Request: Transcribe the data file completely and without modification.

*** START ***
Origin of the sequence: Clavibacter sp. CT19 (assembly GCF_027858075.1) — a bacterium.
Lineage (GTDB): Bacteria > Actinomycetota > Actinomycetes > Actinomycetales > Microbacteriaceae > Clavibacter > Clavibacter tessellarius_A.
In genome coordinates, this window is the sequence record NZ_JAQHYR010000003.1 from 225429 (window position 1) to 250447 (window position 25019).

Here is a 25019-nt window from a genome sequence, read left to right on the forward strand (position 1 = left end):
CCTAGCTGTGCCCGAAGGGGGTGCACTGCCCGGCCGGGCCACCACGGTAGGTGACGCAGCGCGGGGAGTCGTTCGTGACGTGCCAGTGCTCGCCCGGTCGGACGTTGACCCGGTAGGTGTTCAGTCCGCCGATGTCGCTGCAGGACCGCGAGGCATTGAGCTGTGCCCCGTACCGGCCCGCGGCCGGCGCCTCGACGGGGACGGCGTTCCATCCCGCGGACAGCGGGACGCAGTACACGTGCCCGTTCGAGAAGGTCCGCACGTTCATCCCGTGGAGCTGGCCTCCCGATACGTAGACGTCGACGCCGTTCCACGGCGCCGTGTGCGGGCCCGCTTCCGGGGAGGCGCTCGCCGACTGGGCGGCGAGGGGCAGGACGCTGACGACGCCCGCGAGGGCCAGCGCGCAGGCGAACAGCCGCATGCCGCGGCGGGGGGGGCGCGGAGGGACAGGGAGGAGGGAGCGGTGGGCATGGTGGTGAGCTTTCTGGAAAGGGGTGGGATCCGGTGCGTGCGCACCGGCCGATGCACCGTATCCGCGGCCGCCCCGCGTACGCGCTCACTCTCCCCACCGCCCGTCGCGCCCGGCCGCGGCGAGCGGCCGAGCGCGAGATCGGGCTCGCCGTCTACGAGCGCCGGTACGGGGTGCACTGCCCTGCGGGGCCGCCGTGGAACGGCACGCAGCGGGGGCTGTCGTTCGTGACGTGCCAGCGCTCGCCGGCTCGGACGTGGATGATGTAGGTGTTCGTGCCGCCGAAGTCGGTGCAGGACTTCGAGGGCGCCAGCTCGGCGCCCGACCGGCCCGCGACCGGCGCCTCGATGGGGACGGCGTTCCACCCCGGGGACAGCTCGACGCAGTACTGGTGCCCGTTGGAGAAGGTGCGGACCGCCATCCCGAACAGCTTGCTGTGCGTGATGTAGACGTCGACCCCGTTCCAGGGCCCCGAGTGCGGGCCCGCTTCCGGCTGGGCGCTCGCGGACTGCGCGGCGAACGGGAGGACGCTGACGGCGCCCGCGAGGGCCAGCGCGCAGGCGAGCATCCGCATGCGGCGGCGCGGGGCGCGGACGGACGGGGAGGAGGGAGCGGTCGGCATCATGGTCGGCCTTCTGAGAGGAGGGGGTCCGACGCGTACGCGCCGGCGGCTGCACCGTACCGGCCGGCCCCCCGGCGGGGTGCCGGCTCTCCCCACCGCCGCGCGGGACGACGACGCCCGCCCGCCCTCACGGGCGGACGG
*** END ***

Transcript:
Origin of the sequence: Clavibacter sp. CT19 (assembly GCF_027858075.1) — a bacterium.
Lineage (GTDB): Bacteria > Actinomycetota > Actinomycetes > Actinomycetales > Microbacteriaceae > Clavibacter > Clavibacter tessellarius_A.
In genome coordinates, this window is the sequence record NZ_JAQHYR010000003.1 from 225429 (window position 1) to 250447 (window position 25019).

Here is a 25019-nt window from a genome sequence, read left to right on the forward strand (position 1 = left end):
CCTAGCTGTGCCCGAAGGGGGTGCACTGCCCGGCCGGGCCACCACGGTAGGTGACGCAGCGCGGGGAGTCGTTCGTGACGTGCCAGTGCTCGCCCGGTCGGACGTTGACCCGGTAGGTGTTCAGTCCGCCGATGTCGCTGCAGGACCGCGAGGCATTGAGCTGTGCCCCGTACCGGCCCGCGGCCGGCGCCTCGACGGGGACGGCGTTCCATCCCGCGGACAGCGGGACGCAGTACACGTGCCCGTTCGAGAAGGTCCGCACGTTCATCCCGTGGAGCTGGCCTCCCGATACGTAGACGTCGACGCCGTTCCACGGCGCCGTGTGCGGGCCCGCTTCCGGGGAGGCGCTCGCCGACTGGGCGGCGAGGGGCAGGACGCTGACGACGCCCGCGAGGGCCAGCGCGCAGGCGAACAGCCGCATGCCGCGGCGGGGGGGGCGCGGAGGGACAGGGAGGAGGGAGCGGTGGGCATGGTGGTGAGCTTTCTGGAAAGGGGTGGGATCCGGTGCGTGCGCACCGGCCGATGCACCGTATCCGCGGCCGCCCCGCGTACGCGCTCACTCTCCCCACCGCCCGTCGCGCCCGGCCGCGGCGAGCGGCCGAGCGCGAGATCGGGCTCGCCGTCTACGAGCGCCGGTACGGGGTGCACTGCCCTGCGGGGCCGCCGTGGAACGGCACGCAGCGGGGGCTGTCGTTCGTGACGTGCCAGCGCTCGCCGGCTCGGACGTGGATGATGTAGGTGTTCGTGCCGCCGAAGTCGGTGCAGGACTTCGAGGGCGCCAGCTCGGCGCCCGACCGGCCCGCGACCGGCGCCTCGATGGGGACGGCGTTCCACCCCGGGGACAGCTCGACGCAGTACTGGTGCCCGTTGGAGAAGGTGCGGACCGCCATCCCGAACAGCTTGCTGTGCGTGATGTAGACGTCGACCCCGTTCCAGGGCCCCGAGTGCGGGCCCGCTTCCGGCTGGGCGCTCGCGGACTGCGCGGCGAACGGGAGGACGCTGACGGCGCCCGCGAGGGCCAGCGCGCAGGCGAGCATCCGCATGCGGCGGCGCGGGGCGCGGACGGACGGGGAGGAGGGAGCGGTCGGCATCATGGTCGGCCTTCTGAGAGGAGGGGGTCCGACGCGTACGCGCCGGCGGCTGCACCGTACCGGCCGGCCCCCCGGCGGGGTGCCGGCTCTCCCCACCGCCGCGCGGGACGACGACGCCCGCCCGCCCTCACGGGCGGACGG